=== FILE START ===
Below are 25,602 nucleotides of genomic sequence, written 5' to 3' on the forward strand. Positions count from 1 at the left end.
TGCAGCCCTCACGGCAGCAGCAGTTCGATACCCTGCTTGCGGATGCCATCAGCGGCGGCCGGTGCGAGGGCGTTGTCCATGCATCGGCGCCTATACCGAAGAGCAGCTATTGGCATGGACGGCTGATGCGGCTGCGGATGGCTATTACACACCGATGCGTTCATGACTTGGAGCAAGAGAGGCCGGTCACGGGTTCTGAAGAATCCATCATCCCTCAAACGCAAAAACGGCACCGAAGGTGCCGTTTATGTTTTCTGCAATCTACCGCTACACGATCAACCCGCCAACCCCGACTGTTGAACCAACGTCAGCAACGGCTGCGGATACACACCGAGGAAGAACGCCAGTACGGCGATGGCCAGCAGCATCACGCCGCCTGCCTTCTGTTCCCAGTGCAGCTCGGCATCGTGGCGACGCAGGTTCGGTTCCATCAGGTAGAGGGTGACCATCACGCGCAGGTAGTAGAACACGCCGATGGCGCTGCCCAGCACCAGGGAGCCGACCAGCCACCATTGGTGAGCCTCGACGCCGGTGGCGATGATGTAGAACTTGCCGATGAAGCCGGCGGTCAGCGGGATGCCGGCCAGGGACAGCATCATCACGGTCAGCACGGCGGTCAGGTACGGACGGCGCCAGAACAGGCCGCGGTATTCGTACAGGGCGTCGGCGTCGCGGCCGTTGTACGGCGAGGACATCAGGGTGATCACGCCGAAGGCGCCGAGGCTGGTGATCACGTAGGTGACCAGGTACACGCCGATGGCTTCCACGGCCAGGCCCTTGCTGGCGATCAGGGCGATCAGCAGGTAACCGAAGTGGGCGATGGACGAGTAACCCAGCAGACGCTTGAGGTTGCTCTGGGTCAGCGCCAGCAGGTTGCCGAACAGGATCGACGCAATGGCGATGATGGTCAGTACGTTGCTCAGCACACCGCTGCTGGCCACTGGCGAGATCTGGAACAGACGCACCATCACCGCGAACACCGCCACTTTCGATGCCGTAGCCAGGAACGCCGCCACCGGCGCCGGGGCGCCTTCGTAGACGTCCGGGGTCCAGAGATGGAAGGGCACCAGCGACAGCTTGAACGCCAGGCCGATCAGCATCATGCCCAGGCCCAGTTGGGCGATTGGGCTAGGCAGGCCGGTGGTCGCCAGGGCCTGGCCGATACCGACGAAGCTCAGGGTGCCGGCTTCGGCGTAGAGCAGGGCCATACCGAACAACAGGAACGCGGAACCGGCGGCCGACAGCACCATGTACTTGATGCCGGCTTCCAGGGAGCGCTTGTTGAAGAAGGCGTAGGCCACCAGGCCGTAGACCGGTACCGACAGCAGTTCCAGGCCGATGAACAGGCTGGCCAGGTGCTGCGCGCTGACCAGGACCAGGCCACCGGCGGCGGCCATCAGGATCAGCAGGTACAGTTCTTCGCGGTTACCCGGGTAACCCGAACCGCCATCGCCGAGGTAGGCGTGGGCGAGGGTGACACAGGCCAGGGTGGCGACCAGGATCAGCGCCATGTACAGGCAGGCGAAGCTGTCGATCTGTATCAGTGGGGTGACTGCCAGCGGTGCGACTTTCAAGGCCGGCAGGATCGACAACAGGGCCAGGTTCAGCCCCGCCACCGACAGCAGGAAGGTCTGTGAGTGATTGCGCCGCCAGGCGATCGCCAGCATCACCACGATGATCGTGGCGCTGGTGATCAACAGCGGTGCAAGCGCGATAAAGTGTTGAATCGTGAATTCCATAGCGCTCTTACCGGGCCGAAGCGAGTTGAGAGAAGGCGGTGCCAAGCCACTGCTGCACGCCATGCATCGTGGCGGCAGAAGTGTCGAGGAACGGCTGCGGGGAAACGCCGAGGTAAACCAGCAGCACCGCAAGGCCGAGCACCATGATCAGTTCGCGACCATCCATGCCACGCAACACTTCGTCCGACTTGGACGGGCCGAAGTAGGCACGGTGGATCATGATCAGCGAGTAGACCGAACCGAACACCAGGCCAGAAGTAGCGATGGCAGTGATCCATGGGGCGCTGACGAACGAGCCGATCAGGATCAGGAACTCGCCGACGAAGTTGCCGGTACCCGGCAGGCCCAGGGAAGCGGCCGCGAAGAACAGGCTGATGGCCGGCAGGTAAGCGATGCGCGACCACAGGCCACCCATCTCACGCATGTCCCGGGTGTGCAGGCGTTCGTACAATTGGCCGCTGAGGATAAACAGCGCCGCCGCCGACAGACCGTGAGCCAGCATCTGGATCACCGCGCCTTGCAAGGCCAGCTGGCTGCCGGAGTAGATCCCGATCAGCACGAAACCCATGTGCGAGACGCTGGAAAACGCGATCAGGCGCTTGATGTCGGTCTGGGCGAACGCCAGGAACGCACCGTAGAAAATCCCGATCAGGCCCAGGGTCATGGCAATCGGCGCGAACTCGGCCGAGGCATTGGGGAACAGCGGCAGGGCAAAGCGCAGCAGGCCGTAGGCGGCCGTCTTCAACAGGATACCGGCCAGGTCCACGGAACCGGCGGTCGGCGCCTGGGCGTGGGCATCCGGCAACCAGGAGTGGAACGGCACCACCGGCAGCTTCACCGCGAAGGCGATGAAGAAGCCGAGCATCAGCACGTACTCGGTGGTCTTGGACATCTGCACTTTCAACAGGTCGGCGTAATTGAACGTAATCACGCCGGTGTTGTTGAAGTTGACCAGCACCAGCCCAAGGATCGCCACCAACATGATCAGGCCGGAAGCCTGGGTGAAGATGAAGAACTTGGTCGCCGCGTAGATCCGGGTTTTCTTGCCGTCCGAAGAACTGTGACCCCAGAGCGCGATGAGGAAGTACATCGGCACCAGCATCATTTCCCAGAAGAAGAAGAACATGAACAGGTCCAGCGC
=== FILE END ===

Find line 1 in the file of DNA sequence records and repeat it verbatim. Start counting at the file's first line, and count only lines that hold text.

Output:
Below are 25,602 nucleotides of genomic sequence, written 5' to 3' on the forward strand. Positions count from 1 at the left end.